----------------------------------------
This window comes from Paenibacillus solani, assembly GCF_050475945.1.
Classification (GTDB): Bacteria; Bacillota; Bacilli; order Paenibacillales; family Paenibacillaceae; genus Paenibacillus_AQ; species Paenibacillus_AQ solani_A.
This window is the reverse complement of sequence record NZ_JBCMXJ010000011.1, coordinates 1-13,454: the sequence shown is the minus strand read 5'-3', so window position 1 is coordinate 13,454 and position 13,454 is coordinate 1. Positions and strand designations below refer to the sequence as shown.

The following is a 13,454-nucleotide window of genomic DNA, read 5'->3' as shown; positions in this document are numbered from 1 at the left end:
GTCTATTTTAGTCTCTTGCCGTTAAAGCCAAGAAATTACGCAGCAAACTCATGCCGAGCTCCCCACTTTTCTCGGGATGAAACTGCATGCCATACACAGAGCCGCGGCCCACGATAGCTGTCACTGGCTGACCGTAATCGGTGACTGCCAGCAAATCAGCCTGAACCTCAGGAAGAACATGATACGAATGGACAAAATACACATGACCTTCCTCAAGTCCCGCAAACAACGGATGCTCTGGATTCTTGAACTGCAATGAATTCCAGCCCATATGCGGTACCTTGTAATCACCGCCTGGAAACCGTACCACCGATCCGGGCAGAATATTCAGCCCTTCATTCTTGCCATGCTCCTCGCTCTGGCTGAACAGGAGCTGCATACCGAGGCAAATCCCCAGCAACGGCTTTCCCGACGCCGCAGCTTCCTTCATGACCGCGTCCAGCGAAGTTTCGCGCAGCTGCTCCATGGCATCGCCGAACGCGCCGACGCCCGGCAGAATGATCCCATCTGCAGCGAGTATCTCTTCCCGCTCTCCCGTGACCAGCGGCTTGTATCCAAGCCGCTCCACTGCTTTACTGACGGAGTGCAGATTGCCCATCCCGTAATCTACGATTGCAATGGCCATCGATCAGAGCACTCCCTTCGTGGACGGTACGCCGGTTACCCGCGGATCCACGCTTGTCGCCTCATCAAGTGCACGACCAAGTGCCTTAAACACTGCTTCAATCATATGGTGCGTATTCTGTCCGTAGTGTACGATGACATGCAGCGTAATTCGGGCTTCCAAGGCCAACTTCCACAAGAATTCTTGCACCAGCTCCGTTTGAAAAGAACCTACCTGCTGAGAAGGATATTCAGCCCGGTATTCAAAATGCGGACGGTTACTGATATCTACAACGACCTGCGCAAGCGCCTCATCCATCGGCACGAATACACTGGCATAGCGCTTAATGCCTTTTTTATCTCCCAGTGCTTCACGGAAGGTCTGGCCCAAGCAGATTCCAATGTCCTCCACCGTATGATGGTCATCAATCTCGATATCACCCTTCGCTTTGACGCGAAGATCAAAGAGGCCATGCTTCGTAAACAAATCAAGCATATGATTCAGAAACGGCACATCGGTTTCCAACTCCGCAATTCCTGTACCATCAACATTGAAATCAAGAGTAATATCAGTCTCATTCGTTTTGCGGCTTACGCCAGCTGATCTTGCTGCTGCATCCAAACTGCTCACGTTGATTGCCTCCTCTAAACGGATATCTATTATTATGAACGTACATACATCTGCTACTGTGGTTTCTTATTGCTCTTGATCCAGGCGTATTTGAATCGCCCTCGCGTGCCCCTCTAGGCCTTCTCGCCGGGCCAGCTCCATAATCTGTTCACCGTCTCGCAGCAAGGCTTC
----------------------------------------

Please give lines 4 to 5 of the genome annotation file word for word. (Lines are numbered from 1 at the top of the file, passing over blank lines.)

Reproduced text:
The following is a 13,454-nucleotide window of genomic DNA, read 5'->3' as shown; positions in this document are numbered from 1 at the left end:
GTCTATTTTAGTCTCTTGCCGTTAAAGCCAAGAAATTACGCAGCAAACTCATGCCGAGCTCCCCACTTTTCTCGGGATGAAACTGCATGCCATACACAGAGCCGCGGCCCACGATAGCTGTCACTGGCTGACCGTAATCGGTGACTGCCAGCAAATCAGCCTGAACCTCAGGAAGAACATGATACGAATGGACAAAATACACATGACCTTCCTCAAGTCCCGCAAACAACGGATGCTCTGGATTCTTGAACTGCAATGAATTCCAGCCCATATGCGGTACCTTGTAATCACCGCCTGGAAACCGTACCACCGATCCGGGCAGAATATTCAGCCCTTCATTCTTGCCATGCTCCTCGCTCTGGCTGAACAGGAGCTGCATACCGAGGCAAATCCCCAGCAACGGCTTTCCCGACGCCGCAGCTTCCTTCATGACCGCGTCCAGCGAAGTTTCGCGCAGCTGCTCCATGGCATCGCCGAACGCGCCGACGCCCGGCAGAATGATCCCATCTGCAGCGAGTATCTCTTCCCGCTCTCCCGTGACCAGCGGCTTGTATCCAAGCCGCTCCACTGCTTTACTGACGGAGTGCAGATTGCCCATCCCGTAATCTACGATTGCAATGGCCATCGATCAGAGCACTCCCTTCGTGGACGGTACGCCGGTTACCCGCGGATCCACGCTTGTCGCCTCATCAAGTGCACGACCAAGTGCCTTAAACACTGCTTCAATCATATGGTGCGTATTCTGTCCGTAGTGTACGATGACATGCAGCGTAATTCGGGCTTCCAAGGCCAACTTCCACAAGAATTCTTGCACCAGCTCCGTTTGAAAAGAACCTACCTGCTGAGAAGGATATTCAGCCCGGTATTCAAAATGCGGACGGTTACTGATATCTACAACGACCTGCGCAAGCGCCTCATCCATCGGCACGAATACACTGGCATAGCGCTTAATGCCTTTTTTATCTCCCAGTGCTTCACGGAAGGTCTGGCCCAAGCAGATTCCAATGTCCTCCACCGTATGATGGTCATCAATCTCGATATCACCCTTCGCTTTGACGCGAAGATCAAAGAGGCCATGCTTCGTAAACAAATCAAGCATATGATTCAGAAACGGCACATCGGTTTCCAACTCCGCAATTCCTGTACCATCAACATTGAAATCAAGAGTAATATCAGTCTCATTCGTTTTGCGGCTTACGCCAGCTGATCTTGCTGCTGCATCCAAACTGCTCACGTTGATTGCCTCCTCTAAACGGATATCTATTATTATGAACGTACATACATCTGCTACTGTGGTTTCTTATTGCTCTTGATCCAGGCGTATTTGAATCGCCCTCGCGTGCCCCTCTAGGCCTTCTCGCCGGGCCAGCTCCATAATCTGTTCACCGTCTCGCAGCAAGGCTTC